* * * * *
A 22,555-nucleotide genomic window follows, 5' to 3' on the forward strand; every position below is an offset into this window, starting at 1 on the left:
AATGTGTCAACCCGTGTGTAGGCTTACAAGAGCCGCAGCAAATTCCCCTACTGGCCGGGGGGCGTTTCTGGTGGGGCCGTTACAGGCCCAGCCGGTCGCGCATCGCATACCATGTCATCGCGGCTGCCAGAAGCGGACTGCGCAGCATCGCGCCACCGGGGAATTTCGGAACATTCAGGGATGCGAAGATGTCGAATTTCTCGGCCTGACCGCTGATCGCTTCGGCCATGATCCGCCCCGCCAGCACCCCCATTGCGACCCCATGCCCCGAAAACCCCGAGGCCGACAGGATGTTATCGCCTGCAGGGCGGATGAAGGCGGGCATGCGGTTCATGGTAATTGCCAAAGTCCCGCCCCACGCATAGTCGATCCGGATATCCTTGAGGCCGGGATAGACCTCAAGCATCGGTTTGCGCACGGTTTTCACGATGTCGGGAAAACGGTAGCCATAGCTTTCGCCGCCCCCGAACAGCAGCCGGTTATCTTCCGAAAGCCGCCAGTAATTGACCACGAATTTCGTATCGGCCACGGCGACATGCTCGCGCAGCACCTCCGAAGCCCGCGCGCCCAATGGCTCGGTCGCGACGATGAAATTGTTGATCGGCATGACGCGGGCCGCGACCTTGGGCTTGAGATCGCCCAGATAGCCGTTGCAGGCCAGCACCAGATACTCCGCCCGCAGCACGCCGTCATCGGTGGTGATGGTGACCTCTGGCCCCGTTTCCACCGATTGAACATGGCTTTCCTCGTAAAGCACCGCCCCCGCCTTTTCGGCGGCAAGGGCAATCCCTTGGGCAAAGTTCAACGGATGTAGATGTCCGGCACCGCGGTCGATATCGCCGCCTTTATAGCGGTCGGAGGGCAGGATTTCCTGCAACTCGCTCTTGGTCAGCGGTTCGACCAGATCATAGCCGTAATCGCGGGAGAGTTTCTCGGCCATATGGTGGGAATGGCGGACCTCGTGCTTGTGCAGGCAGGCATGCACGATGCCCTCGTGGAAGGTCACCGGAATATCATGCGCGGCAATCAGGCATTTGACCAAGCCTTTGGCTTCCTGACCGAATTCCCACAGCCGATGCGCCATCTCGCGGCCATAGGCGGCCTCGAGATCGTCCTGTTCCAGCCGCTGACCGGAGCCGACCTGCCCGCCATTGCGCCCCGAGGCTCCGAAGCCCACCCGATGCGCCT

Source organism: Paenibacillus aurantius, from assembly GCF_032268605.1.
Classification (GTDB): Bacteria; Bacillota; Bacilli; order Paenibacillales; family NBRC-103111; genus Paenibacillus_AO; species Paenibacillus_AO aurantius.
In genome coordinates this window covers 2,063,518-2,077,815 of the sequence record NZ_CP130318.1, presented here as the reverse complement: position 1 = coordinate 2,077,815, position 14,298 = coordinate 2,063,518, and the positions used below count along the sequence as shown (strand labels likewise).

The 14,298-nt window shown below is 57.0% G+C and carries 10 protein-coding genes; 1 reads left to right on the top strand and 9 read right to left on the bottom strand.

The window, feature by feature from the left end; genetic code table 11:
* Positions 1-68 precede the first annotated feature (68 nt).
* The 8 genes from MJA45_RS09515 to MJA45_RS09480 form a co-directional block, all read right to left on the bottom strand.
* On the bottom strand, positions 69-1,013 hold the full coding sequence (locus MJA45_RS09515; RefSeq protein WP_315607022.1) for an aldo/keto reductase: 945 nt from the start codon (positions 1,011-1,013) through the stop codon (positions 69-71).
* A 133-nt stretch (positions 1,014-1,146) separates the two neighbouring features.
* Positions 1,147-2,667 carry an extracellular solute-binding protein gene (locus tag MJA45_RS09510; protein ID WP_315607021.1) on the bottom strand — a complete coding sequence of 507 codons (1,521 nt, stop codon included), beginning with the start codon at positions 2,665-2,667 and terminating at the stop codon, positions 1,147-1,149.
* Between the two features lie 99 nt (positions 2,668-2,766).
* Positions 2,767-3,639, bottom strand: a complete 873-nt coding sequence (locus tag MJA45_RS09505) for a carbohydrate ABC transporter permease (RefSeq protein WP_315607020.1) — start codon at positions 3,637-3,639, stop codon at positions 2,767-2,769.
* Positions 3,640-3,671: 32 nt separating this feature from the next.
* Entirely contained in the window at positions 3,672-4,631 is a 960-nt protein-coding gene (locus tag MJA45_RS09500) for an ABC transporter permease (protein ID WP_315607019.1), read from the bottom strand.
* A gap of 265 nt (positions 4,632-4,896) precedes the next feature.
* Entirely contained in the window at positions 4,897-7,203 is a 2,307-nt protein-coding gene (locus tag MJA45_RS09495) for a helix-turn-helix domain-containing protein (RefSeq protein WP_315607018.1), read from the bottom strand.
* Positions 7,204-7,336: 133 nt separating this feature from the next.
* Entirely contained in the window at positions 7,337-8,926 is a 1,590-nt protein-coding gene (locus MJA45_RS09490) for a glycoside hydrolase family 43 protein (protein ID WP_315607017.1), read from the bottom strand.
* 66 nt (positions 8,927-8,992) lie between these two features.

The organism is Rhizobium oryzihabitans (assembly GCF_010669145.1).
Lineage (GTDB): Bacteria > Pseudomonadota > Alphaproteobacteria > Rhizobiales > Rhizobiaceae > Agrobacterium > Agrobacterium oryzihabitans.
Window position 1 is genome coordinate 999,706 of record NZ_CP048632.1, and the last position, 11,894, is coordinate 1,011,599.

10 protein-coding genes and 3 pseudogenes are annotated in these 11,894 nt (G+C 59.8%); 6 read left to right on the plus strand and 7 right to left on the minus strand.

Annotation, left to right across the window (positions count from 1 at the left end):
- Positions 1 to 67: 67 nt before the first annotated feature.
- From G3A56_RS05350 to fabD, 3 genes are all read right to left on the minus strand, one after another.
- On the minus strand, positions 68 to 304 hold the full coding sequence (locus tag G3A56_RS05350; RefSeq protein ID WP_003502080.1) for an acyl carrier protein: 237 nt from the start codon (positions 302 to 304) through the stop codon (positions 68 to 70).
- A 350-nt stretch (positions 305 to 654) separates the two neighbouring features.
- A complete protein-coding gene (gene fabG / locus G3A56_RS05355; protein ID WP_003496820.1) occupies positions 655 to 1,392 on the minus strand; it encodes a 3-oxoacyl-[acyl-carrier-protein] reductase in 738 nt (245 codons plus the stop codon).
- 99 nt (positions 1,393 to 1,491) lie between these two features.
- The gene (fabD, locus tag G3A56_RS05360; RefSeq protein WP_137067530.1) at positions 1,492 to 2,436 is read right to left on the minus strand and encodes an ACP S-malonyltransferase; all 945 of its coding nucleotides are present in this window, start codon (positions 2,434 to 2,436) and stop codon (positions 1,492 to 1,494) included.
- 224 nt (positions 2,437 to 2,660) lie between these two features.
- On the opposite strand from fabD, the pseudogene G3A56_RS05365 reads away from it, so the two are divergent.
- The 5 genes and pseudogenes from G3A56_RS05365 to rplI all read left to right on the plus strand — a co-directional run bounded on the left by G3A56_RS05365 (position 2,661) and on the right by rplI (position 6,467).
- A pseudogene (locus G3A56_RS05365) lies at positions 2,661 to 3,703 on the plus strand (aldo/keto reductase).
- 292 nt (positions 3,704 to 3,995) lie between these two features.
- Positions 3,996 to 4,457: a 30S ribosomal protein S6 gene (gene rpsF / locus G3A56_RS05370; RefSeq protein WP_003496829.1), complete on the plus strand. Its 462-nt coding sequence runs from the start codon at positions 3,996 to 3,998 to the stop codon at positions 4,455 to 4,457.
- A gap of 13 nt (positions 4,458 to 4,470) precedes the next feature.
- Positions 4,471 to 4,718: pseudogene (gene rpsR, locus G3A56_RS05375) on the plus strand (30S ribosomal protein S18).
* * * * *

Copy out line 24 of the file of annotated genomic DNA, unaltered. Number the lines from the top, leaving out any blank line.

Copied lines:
Window position 1 is genome coordinate 999,706 of record NZ_CP048632.1, and the last position, 11,894, is coordinate 1,011,599.